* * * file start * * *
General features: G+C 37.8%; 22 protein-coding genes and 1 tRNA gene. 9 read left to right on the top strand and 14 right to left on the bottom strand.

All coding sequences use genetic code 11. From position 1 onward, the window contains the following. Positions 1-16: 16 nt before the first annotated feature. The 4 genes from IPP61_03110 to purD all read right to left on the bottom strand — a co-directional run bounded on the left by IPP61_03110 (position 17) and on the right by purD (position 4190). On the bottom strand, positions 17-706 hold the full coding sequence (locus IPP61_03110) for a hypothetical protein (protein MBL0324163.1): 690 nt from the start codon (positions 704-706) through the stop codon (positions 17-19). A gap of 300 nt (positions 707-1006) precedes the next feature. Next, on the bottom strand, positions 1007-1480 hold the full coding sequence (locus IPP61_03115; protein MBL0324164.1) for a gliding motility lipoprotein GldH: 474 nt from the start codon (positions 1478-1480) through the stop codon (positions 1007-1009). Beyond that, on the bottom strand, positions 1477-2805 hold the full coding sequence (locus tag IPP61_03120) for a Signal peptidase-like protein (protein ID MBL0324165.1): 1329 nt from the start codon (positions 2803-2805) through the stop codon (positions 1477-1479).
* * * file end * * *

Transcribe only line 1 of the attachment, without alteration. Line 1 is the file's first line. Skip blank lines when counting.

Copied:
General features: G+C 37.8%; 22 protein-coding genes and 1 tRNA gene. 9 read left to right on the top strand and 14 right to left on the bottom strand.